Binationality does not cancel sovereignty – Economic

– First prerequisite: Contracting States are legal entities of a public nature.

So, if the Contracting States are legal persons, they must inevitably be represented by natural persons, and such representations fall to the natural persons of their agents. In turn, these agents are public officials and therefore have a public law character.

– Second prerequisite: Every legal entity must be represented by a natural person for the normal development and development of the exercise of the sovereign power it has through a natural person who represents it under a constitutional mandate that is of public order and level. This mandate falls to the first agent or the president of the republic, who is a civil servant.

– Third premise: The first agent or president of the republic is he who represents the state, in its government and in its administration, together with the other two powers which constitute the regency of the state: the legislative and the judicial, both of which are also of public order. .

– Fourth premise: Since the President of the Republic is the administrator of the “res” public, its legal nature cannot be different from public order.

– Fifth premise: The new entity created by agreement between the High Contracting Parties, whose legal nature is public, cannot generate an entity with another legal nature, which is private.

If this happens, it means that a private entity cannot be generated from a public procurement entity; for if this were so, it would be like saying that from sea water—which is salty—you can expect fresh water. From a freshwater spring you can only expect fresh water, but never salt water, because it is not of the same nature and type.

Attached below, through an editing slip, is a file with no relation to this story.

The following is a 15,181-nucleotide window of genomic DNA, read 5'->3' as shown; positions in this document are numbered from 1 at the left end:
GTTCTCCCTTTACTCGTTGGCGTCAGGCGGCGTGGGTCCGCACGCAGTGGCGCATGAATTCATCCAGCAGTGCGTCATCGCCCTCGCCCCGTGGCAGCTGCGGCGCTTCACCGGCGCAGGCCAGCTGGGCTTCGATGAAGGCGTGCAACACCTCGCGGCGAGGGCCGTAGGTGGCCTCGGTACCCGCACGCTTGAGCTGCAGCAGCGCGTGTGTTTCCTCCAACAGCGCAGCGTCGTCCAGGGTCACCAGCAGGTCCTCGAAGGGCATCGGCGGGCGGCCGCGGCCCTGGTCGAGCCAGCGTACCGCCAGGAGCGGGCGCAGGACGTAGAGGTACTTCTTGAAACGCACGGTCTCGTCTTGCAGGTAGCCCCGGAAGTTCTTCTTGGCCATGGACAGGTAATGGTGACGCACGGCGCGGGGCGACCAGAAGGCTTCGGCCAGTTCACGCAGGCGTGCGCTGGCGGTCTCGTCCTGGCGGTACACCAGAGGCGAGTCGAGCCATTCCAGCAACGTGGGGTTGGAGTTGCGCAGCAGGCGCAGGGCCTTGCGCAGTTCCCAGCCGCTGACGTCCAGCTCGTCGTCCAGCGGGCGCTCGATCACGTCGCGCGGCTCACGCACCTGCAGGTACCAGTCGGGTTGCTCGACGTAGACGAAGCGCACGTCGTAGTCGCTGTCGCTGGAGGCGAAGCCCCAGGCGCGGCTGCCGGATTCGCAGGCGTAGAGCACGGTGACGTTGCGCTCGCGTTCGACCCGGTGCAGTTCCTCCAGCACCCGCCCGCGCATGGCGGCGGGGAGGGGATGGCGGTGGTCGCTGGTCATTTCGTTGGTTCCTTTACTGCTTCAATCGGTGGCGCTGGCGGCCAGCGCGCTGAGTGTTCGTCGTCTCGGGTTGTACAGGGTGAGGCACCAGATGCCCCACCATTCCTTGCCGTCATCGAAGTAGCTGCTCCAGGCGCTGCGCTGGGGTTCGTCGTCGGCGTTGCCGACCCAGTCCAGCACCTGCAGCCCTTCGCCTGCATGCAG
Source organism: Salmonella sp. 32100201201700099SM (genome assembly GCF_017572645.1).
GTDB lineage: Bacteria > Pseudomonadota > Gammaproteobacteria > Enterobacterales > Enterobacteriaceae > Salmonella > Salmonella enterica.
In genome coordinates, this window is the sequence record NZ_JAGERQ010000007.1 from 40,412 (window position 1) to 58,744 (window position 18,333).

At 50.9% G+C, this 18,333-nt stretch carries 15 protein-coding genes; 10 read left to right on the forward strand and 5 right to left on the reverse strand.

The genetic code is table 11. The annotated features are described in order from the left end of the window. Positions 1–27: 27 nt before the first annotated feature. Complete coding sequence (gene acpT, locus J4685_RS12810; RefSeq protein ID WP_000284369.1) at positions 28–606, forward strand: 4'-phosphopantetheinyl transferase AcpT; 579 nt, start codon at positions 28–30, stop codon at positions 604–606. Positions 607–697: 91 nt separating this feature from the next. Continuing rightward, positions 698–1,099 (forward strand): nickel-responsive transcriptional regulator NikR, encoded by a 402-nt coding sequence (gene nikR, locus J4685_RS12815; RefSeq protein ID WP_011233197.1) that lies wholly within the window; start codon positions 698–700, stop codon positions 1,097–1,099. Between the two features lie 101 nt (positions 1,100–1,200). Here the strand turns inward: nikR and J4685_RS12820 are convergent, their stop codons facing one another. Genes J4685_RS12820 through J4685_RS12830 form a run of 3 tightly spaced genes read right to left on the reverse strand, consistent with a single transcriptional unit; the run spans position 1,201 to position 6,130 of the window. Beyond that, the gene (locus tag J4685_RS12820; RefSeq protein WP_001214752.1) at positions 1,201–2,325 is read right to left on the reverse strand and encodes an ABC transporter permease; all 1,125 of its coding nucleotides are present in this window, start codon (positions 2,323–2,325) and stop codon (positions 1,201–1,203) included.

Gentlemen, here comes the distorted interpretation that those who work or visit Itaipu insist on presenting the bi-national as a supra-national entity of a private nature – apparently on purpose -. It’s like pretending a pregnant cat can give birth to a puppy; or vice versa.

– Sixth premise: If the high-ranking parties signed an international treaty to implement a joint venture to create between two sovereign states, such as a binational entity such as the Itaipú hydroelectric plant, its legal nature cannot be different from public order, as well as its generating matrices – the states that are created it – they are also legal entities of the public order.

If what he transcribes below were true: “…//… composed of an international legal instrument, and therefore subject to the specific norms contained in international treaties, having the same capacity to produce its own actions, independently of the will of the contracting parties states”.

This would then mean that the international organizations, as in this case the Itaipú or Yacyretá hydroelectric plant, would constitute a state within the independent and sovereign state of Paraguay; a premise that is not true but becomes a delusion. Only one exception is known in this case – which is – the Vatican State in the territory of Italy, in which an independent and sovereign state with its own territory of 39 ha, which is located in the territory of Italy, is recognized by the consent of the nations of the planet.